The university has appointed its first full-time associate director for undocumented student services to provide support for students without documentation and coordinate legal information and resources for this community.
Arelis Palacios, who currently serves as a part-time coordinator for students without documentation and senior associate director of programming and advising in the Office of Global Education, will begin her position as associate director next Friday.
The appointment marks the university’s latest expansion of institutionalized support for Georgetown’s community of students without documentation, as President Donald Trump considers fulfilling a campaign promise to scrap the Obama administration’s Deferred Action for Child Arrivals program as early as today.
Palacios, who previously served as the school’s part-time liaison for students without documentation since November 2016 said the full-time position is the result of advocacy from a number of students, professionals and allies of students without documentation, including immigrant rights advocacy group UndocuHoyas. The position will operate through the Center for Multicultural Equity and Access.
“The creation of a full-time position for Undocumented Student Services is a culmination of years of efforts by many thoughtful, committed professionals and dynamic undocumented students and allies who have advocated for administrative support,” Palacios wrote in an email to The Hoya. “I’m continually grateful to our students for engaging in difficult dialogues, and all they have achieved in order to bring a greater awareness of the undocumented student experience to Georgetown’s campus.”
Vice President for Student Affairs Todd Olson said he hopes Palacios can expand on her work in educating and advocating for students without documentation.
“We are very pleased that Arelis Palacios is stepping into this new full-time role. Over the past several months, her support for our undocumented students, and her efforts to educate and engage our campus community, have been tremendously helpful,” Olson wrote in an email to The Hoya. “We look forward to working with her, on behalf of our students, in the months ahead.”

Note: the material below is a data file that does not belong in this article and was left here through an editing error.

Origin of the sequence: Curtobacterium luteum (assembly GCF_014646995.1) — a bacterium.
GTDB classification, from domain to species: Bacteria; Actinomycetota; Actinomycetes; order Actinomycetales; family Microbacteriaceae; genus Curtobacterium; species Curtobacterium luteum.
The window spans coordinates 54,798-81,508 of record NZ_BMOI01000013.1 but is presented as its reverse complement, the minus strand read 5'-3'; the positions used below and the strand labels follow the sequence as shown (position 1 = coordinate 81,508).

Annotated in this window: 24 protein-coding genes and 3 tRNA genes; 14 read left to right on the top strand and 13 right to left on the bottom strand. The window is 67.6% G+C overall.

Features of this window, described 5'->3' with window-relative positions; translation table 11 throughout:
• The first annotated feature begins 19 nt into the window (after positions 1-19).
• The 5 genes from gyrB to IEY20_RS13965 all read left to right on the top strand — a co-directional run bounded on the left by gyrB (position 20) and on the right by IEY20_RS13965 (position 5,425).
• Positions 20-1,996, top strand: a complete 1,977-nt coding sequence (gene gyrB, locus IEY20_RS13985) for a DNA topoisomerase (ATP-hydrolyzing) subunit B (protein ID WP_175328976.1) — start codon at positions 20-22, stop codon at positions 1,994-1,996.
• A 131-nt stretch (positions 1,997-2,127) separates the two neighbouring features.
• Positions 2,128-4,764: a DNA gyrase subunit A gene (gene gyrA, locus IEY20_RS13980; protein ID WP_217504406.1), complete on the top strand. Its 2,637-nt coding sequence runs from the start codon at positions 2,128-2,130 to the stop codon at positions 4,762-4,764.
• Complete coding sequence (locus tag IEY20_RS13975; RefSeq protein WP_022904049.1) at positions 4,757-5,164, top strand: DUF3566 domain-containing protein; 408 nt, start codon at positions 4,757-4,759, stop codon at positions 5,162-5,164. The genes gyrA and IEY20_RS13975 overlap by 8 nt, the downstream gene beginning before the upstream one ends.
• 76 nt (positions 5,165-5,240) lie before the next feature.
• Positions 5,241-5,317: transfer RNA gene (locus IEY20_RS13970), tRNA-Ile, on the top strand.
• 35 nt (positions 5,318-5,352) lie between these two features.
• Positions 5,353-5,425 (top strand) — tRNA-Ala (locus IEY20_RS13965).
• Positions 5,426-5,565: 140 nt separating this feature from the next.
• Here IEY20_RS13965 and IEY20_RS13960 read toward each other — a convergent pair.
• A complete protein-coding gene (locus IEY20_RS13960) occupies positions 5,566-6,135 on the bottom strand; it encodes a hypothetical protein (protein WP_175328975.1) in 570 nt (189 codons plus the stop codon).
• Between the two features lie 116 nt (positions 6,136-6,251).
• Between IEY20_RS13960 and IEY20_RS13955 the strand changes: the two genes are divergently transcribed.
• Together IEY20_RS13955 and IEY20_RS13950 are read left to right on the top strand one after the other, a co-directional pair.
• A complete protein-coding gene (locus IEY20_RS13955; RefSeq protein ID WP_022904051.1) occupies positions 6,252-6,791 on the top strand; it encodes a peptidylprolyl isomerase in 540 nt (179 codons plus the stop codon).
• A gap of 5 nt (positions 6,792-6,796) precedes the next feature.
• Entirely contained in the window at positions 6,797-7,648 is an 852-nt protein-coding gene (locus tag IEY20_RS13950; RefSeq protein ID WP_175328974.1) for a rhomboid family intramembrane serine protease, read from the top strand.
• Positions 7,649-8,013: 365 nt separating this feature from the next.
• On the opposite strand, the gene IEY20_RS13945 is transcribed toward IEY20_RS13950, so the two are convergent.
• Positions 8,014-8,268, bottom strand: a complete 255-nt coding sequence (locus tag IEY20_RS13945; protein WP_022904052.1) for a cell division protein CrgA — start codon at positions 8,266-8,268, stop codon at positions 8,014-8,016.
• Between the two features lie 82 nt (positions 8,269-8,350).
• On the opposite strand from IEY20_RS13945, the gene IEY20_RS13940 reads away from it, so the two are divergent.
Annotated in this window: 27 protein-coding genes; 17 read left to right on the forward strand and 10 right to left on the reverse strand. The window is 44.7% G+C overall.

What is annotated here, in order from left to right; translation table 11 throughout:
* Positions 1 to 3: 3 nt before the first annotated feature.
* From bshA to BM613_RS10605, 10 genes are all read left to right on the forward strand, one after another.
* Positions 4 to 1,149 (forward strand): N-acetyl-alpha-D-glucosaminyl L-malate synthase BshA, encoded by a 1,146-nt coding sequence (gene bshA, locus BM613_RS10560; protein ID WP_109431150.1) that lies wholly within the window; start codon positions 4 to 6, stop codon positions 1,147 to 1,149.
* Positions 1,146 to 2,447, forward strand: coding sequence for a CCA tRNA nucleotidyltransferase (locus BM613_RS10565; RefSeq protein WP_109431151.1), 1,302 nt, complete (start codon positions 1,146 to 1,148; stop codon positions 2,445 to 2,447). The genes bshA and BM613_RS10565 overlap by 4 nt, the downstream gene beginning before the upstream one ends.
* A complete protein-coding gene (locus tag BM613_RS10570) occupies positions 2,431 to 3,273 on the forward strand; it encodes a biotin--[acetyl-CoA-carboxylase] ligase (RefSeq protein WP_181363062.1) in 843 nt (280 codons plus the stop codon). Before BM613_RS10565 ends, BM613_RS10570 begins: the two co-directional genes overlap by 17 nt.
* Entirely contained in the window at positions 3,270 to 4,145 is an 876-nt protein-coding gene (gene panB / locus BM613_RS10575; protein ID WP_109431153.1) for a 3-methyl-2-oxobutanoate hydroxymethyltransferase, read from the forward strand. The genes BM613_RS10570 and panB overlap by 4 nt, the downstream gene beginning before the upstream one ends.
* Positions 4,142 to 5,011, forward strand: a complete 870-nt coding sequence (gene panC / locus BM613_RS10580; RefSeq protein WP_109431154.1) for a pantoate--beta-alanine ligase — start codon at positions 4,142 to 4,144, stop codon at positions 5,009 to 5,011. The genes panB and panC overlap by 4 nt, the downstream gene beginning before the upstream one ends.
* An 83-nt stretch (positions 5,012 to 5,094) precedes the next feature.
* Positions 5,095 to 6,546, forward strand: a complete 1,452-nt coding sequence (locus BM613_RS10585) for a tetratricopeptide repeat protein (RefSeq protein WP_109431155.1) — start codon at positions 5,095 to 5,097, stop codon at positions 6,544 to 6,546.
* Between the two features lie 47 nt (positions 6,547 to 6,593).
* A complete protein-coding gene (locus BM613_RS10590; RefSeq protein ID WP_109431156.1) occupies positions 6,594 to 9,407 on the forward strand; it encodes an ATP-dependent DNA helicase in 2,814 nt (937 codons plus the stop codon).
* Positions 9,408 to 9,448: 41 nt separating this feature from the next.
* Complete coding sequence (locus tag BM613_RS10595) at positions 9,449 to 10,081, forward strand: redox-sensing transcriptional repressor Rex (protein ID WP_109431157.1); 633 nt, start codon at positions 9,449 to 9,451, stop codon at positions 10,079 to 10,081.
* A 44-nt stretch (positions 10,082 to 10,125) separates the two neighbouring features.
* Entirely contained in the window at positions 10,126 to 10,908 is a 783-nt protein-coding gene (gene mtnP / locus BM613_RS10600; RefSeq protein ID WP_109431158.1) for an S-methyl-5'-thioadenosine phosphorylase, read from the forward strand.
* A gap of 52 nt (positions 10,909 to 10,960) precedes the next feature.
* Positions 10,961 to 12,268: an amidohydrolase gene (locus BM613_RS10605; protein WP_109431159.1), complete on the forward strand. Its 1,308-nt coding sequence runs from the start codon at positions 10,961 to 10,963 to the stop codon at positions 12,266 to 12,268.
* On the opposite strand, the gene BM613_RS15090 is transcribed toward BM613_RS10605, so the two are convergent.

The university’s announcement comes amid uncertainty for students without documentation at Georgetown and around the country, as the Trump administration considers scrapping the Obama administration’s Deferred Action for Childhood Arrivals program.
DACA, an executive policy introduced by former President Barack Obama in 2012, directs the Department of Homeland Security and other federal immigration agencies to defer immigration action and deportation proceedings of children of immigrants without documentation who arrived at an early age.
Luis Gonzalez (COL ’19), a member of UndocuHoyas, said the administration’s move is a strong sign of support from the university.
“This is huge. The associate director for undocumented student services position offers a clear indication of the strong commitment Georgetown has developed over the course of several years, and because of student-led activism,” Gonzalez said. “Many generations of UndocuHoyas have advocated for continued support for the undocumented student community and this is definitely a step in the right direction.”
Palacios said her role will differ from the responsibilities the Office of Global Services conducts for international students who have authorized legal status, including advising for internships, immigration status and family resources.
Palacios’ new position will serve undergraduate and graduate students without documentation, DACA beneficiaries, and mixed status students with unique immigration backgrounds.
Palacios said the Office of Global Services will continue to serve international students who have active F-1 and J-1 status and scholars who hold other statuses sponsored by Georgetown like H-1B, E-3, O-1 and TN visas.
Gonzalez said the appointment can help counteract some of the stress students without documentation face while at Georgetown.
“Undocumented and mixed-status students are going through challenges like living with a constant fear of deportation and uncertainty while also worrying about day-to-day Georgetown things, like getting through that Problem of God reading or writing that paper for CPS,” Gonzalez said.
Gonzalez emphasized the importance of student advocacy both at the university and national levels.
“Generations of UndocuHoyas, old and new, have been advocating for the institutionalization of resources for undocumented students,” Gonzalez said. “I am especially grateful for the UndocuHoyas who arrived to Georgetown years past and who struggled through it but made it their mission to make things better for those who would follow.”